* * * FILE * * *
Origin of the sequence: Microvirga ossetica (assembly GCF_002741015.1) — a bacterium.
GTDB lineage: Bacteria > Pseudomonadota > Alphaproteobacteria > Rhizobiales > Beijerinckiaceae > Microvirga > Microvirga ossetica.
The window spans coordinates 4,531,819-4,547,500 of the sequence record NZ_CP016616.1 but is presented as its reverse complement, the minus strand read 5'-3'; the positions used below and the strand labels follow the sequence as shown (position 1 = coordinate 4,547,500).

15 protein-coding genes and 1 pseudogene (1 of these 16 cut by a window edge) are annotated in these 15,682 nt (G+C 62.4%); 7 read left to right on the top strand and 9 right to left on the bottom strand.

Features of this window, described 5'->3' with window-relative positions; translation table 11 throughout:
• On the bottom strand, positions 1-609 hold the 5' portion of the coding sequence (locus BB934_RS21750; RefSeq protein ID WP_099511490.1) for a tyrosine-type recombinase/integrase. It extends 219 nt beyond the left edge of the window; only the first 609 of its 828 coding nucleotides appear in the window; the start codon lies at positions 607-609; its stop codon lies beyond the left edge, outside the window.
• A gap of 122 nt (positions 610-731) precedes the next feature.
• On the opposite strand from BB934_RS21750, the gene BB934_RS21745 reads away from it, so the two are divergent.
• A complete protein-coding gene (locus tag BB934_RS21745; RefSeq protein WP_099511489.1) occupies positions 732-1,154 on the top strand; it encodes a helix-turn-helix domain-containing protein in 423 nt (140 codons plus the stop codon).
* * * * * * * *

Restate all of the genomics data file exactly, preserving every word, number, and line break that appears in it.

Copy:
Origin of the sequence: Microvirga ossetica (assembly GCF_002741015.1) — a bacterium.
GTDB lineage: Bacteria > Pseudomonadota > Alphaproteobacteria > Rhizobiales > Beijerinckiaceae > Microvirga > Microvirga ossetica.
The window spans coordinates 4,531,819-4,547,500 of the sequence record NZ_CP016616.1 but is presented as its reverse complement, the minus strand read 5'-3'; the positions used below and the strand labels follow the sequence as shown (position 1 = coordinate 4,547,500).

15 protein-coding genes and 1 pseudogene (1 of these 16 cut by a window edge) are annotated in these 15,682 nt (G+C 62.4%); 7 read left to right on the top strand and 9 right to left on the bottom strand.

Features of this window, described 5'->3' with window-relative positions; translation table 11 throughout:
• On the bottom strand, positions 1-609 hold the 5' portion of the coding sequence (locus BB934_RS21750; RefSeq protein ID WP_099511490.1) for a tyrosine-type recombinase/integrase. It extends 219 nt beyond the left edge of the window; only the first 609 of its 828 coding nucleotides appear in the window; the start codon lies at positions 607-609; its stop codon lies beyond the left edge, outside the window.
• A gap of 122 nt (positions 610-731) precedes the next feature.
• On the opposite strand from BB934_RS21750, the gene BB934_RS21745 reads away from it, so the two are divergent.
• A complete protein-coding gene (locus tag BB934_RS21745; RefSeq protein WP_099511489.1) occupies positions 732-1,154 on the top strand; it encodes a helix-turn-helix domain-containing protein in 423 nt (140 codons plus the stop codon).